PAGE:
- the requesters pay a fee, and the guild takes a cut to fund their own needs, then gives the rest of the fee to the hunter(s) that complete the job. if the job hasn't been taken by a certain point, the fee is returned in full to the requester, though they are free to post it again or leave it for an extended time. the hunters are paid based on this system, of course. many guilds also offer dormitories for bounty hunters to stay in, with access to a communal kitchen and communal bath. it's pretty cheap, which is great for people just starting out on their own.
- the guildmasters work four days a week each with three days off, having a day on either end of their breaks to catch up with each other on what needs to be done. secretaries generally work three days, and hunters just work whenever they can.
- a global alliance of doctors, nurses, and otherwise healing-focused jobs. psychiatry and the like also fall under this category.
- there are many members of the alliance around the world, probably close to 50 thousand at this point. there tend to be multiple living and working in each settlement around Teres, but there's just as many that wander from place to place too, often times offering specialized services.
- they help out civillians for appropriate fees, though there are quite a few that don't charge anything at all for their service. the alliance serves as a network to keep medics in touch, and to keep them responsible as well. they need to swear an oath of honesty and integrity in order to join and get the benefits (said communication network, and access to resources prepared by artisans and craftsmen for the express purpose of helping the alliance). some people choose not to swear the oath and join, but they're usually high-risk high-reward type of deals.
- their schedules are entirely self-governed.
gold rose knights
- a now-defunct organization of knights in the central-north region of Teres, aligned with an also defunct church.
- they were known to be very harsh and strict on citizens, with the church preaching about crime and sin as if it were something incurable that a person could never be redeemed from. the scars of this still ache through the region, though much work has been done to help heal. and of course, there were good gold rose knights as well, but the bad vastly outweighed them.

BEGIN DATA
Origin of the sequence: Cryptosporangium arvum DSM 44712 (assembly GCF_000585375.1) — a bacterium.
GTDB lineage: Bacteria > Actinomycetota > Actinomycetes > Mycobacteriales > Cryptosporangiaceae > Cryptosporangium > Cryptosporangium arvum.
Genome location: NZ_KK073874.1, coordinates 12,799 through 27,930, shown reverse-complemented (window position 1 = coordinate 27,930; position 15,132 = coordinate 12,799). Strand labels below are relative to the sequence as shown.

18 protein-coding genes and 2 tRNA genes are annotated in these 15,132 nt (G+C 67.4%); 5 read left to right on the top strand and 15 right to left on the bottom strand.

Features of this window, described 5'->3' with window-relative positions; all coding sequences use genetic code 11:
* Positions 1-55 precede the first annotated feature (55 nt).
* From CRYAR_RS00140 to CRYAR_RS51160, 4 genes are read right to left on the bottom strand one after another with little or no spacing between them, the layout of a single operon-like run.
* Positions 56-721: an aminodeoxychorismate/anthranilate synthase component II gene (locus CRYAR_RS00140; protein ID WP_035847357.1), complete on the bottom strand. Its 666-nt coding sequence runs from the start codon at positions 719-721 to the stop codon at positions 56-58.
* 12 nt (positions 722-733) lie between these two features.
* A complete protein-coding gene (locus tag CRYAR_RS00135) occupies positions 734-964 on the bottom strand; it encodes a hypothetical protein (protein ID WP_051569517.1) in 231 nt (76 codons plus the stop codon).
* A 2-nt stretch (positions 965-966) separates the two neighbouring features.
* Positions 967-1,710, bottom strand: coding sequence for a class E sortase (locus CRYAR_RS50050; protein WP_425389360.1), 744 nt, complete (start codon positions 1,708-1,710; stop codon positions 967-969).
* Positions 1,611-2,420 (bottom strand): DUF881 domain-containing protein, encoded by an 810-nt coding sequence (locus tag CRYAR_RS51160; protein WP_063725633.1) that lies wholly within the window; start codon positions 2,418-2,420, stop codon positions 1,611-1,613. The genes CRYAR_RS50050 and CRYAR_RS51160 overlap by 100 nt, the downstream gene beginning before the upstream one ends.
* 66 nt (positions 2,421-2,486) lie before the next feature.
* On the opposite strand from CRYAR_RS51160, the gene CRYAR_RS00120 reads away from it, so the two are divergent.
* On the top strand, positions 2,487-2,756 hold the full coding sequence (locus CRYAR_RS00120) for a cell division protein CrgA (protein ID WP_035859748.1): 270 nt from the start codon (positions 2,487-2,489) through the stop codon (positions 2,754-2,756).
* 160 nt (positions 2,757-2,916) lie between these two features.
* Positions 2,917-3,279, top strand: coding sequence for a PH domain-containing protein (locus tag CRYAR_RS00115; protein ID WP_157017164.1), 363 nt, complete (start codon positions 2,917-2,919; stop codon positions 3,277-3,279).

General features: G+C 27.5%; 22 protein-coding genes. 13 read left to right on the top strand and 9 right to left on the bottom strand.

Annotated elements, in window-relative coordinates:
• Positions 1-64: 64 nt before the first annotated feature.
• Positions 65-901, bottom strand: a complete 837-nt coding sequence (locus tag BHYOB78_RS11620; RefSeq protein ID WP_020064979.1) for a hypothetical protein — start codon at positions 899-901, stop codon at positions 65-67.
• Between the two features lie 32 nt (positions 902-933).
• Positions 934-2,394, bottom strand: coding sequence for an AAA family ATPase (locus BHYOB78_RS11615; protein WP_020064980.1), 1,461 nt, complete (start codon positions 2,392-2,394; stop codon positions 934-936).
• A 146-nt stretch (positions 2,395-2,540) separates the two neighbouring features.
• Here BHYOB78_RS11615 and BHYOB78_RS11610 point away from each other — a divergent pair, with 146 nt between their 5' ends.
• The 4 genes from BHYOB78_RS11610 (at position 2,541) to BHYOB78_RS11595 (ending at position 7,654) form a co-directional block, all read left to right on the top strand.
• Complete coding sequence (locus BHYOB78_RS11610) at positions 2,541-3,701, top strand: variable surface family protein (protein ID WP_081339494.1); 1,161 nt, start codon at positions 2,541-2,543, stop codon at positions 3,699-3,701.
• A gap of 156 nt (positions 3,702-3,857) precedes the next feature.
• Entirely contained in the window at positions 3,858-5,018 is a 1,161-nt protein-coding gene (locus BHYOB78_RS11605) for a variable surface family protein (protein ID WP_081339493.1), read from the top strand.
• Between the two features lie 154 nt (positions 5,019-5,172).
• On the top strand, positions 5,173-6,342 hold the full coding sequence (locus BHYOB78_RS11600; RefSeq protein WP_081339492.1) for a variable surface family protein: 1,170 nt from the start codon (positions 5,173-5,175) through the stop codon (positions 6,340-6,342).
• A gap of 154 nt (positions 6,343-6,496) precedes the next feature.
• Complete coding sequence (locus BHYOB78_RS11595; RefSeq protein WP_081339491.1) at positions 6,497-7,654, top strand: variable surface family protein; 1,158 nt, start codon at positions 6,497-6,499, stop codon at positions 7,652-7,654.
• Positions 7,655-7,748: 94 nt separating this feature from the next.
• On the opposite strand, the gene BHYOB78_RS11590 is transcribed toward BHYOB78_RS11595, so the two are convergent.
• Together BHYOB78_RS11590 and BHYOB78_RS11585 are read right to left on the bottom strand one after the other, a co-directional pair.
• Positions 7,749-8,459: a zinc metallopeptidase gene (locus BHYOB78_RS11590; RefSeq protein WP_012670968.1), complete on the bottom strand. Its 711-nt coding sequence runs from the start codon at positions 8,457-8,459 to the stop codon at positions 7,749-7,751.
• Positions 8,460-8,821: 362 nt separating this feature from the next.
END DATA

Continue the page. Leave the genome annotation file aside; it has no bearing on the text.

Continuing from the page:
- they would do daily patrols of the settlement they were stationed in, tasked with solving problems "with any force necessary," though they were also sometimes tasked with instigating conflicts undercover. they often didn't know, and didn't care, to tell people real answers to their problems.
- they got three days off per week.
- a global organization, founded in the wake of the gold rose nights, in charge of peacekeeping and communications, both between local citizens and important figures.
- they're trained with de-escalation tactics, basic first aid, and given lists of all local aid services for the area they're to work in so that they can better find help for anyone who needs it. mail-knights are also given a map of their designated area so they can deliver their parcels and letters efficiently.
- the daily routine of a mail-knight is to report to their local office, see if they've been assigned to any pressing matters from the locals, and pick up their allotted deliveries for the day. the work day of a mail-knight is scheduled for about 6 hours, but depending on how fast their work goes or if any emergencies come up, it can take really any amount of time.
- they each get three days off per week and a full week off every month, though the schedules are pretty flexible.
- a global organization, one that focuses on the gathering and archiving on information of the world.
- librarians, museum curators, historians, scholars, archivists, researchers - examples of people that would be members of the scholars' society. they can opt in or out of the society as per personal preference, but members of it are under obligation to keep their findings accessible and easily-shared for the betterment of the world.
- the daily routines of a member of the scholars' society depends on their own job title, but they are expected to make monthly reports on their findings. they can make reports as often as they want though, in case anything big comes up.
- their schedules are self-defined, though there is a running joke that members of the society work 24/7... due to the fact that people who get dangerously absorbed in their own work are often drawn to the benefits of studying others' work as well.